Musk dumped $2.58 billion worth of Tesla stock last week and has sold nearly $23 billion worth of his car company’s shares since April, when he started building a position in Twitter.
Tesla is facing its worst year on record, with its share price falling 70% over the last 13 months
Model Y SUV, one of Tesla’s best selling cars, is being offered at a considerable discount through the end of 2021
Tesla’s share price fell off a cliff after the company slashed prices in the US again
A significant portion of those proceeds have gone to help fund his $44 billion dollar acquisition of the social media company, which has been marked by chaos since he took over.
Hundreds of billions of dollars have been wiped off the value of his 13.42 percent stake – and he is no longer the world’s richest man.
The Tesla sell-off came as global markets sank into the red as hopes of a Santa rally before Christmas fizzled out.
On Friday Musk has said he will not sell any more shares in Tesla for 18 months or more in an apparent attempt to comfort shareholders who have watched the stock lose nearly half of its value since the CEO’s purchase of Twitter went through in October.
‘I’m not selling any stock for 18 to 24 months,’ Musk said during an audio-only Twitter Spaces group conversation.
In terms of Musk’s involvement with Twitter, it had already been suggested he intended to lead the firm only temporarily and last month he told a court he planned to find someone else to do the top job.
Warning Twitter had been ‘in the fast lane to bankruptcy since May’, he tweeted: ‘The question is not finding a CEO, the question is finding a CEO who can keep Twitter alive.’
Tesla investors appear to be growing weary of the round-the-clock Twitter chaos that they say has distracted eccentric CEO Elon Musk from the electric car company, which was the main source of his wealth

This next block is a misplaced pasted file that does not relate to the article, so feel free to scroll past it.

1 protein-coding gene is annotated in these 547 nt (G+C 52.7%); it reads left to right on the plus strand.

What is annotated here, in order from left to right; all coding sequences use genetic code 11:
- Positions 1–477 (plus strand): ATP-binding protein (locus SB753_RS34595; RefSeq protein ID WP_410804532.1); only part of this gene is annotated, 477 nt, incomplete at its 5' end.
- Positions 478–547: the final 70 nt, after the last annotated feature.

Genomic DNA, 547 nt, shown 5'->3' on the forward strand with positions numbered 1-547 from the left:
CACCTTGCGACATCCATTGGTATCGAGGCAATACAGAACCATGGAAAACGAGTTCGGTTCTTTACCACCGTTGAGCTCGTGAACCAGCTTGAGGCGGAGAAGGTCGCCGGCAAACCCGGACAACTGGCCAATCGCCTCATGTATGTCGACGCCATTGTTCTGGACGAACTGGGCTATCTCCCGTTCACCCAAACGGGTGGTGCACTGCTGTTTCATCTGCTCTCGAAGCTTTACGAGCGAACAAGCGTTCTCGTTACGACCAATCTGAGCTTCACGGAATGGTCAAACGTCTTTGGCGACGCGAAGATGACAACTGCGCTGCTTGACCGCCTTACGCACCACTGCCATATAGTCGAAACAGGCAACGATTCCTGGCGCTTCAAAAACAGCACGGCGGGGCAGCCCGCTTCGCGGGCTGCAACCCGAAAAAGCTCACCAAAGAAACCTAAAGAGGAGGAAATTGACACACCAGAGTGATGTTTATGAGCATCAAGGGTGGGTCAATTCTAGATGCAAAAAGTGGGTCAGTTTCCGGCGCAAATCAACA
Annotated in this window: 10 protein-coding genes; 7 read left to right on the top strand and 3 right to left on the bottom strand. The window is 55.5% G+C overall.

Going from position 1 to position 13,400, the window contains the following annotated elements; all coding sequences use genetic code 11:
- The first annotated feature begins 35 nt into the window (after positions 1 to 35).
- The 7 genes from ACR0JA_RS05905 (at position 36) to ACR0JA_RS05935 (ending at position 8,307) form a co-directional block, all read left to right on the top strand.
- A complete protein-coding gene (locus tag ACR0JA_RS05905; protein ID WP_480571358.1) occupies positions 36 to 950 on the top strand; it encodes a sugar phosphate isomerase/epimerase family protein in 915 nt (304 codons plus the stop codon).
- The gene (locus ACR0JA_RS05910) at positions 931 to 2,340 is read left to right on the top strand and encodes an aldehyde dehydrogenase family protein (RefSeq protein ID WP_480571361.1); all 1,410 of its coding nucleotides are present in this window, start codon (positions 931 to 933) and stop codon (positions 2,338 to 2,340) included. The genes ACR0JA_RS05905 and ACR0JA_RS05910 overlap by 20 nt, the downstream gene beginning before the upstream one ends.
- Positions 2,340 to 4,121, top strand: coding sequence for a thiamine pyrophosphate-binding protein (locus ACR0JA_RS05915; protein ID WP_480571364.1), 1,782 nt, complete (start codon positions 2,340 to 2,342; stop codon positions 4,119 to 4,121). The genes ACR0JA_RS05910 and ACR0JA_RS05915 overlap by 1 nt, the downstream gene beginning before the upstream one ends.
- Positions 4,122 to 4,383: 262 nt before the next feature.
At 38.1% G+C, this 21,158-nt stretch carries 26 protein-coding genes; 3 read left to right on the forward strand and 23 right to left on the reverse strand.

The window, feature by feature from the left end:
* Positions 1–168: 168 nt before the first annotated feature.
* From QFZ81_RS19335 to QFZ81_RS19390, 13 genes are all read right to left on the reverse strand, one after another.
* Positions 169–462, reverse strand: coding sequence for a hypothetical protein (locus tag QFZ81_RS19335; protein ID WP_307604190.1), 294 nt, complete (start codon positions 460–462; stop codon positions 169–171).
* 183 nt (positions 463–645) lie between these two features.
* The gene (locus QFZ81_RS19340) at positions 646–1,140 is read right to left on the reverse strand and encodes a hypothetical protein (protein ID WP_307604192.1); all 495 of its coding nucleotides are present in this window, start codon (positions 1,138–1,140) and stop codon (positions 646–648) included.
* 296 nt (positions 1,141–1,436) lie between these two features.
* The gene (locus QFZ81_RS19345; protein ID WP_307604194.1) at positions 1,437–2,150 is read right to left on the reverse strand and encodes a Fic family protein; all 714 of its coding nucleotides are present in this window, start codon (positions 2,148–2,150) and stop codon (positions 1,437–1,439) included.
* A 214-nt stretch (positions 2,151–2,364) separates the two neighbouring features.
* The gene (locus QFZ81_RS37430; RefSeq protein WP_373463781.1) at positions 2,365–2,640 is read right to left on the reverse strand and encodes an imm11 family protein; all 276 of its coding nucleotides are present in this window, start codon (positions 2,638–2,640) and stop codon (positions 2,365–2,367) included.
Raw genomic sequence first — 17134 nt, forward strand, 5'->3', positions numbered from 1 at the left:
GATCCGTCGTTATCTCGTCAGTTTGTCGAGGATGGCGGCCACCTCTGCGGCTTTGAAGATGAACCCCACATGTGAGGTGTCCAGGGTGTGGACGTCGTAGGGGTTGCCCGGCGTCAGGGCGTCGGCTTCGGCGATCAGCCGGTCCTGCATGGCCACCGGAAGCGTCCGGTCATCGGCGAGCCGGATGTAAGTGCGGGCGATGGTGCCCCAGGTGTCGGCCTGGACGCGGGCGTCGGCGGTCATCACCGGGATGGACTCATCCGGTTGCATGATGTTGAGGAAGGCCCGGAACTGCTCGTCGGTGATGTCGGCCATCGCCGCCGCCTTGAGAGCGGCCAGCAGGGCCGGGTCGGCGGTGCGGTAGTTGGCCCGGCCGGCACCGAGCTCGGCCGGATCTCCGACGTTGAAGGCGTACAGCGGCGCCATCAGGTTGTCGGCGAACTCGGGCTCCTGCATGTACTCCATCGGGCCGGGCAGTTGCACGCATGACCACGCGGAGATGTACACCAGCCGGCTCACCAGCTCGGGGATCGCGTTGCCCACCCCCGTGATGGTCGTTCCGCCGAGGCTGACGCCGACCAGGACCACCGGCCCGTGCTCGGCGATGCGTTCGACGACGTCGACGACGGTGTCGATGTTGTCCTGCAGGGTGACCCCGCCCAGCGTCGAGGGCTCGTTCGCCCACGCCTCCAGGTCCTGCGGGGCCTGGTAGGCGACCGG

His short time in charge has been mired in controversy, including the firing of half the company’s staff and allowing banned users such as Donald Trump back on to the site.
The latest furore came over users being banned from promoting links to other social media platforms, such as Facebook and Instagram. Within 24 hours Mr Musk reversed the decision and apologized, saying any ‘major policy changes’ would be put to a public vote from now on.
The first of these appears to have been to ask his 122million followers last Sunday whether he should step down as chief executive.
As it became clear where the poll was heading, Musk tweeted: ‘As the saying goes, be careful what you wish, as you might get it. Those who want power are the ones who least deserve it.’
The Tesla and SpaceX tycoon has obeyed Twitter polls in the past and is fond of quoting the phrase ‘vox populi, vox dei’, Latin for ‘the voice of the people is the voice of God’.
The poll came a week after Musk dropped to second on a Forbes list of the world’s richest people as Tesla’s stock price continued to dive.
The end of the assembly line where a quality control inspection takes place at Tesla Motors at California’s only full-scale auto manufacturing plant
Leave a Comment
You must be logged in to post a comment.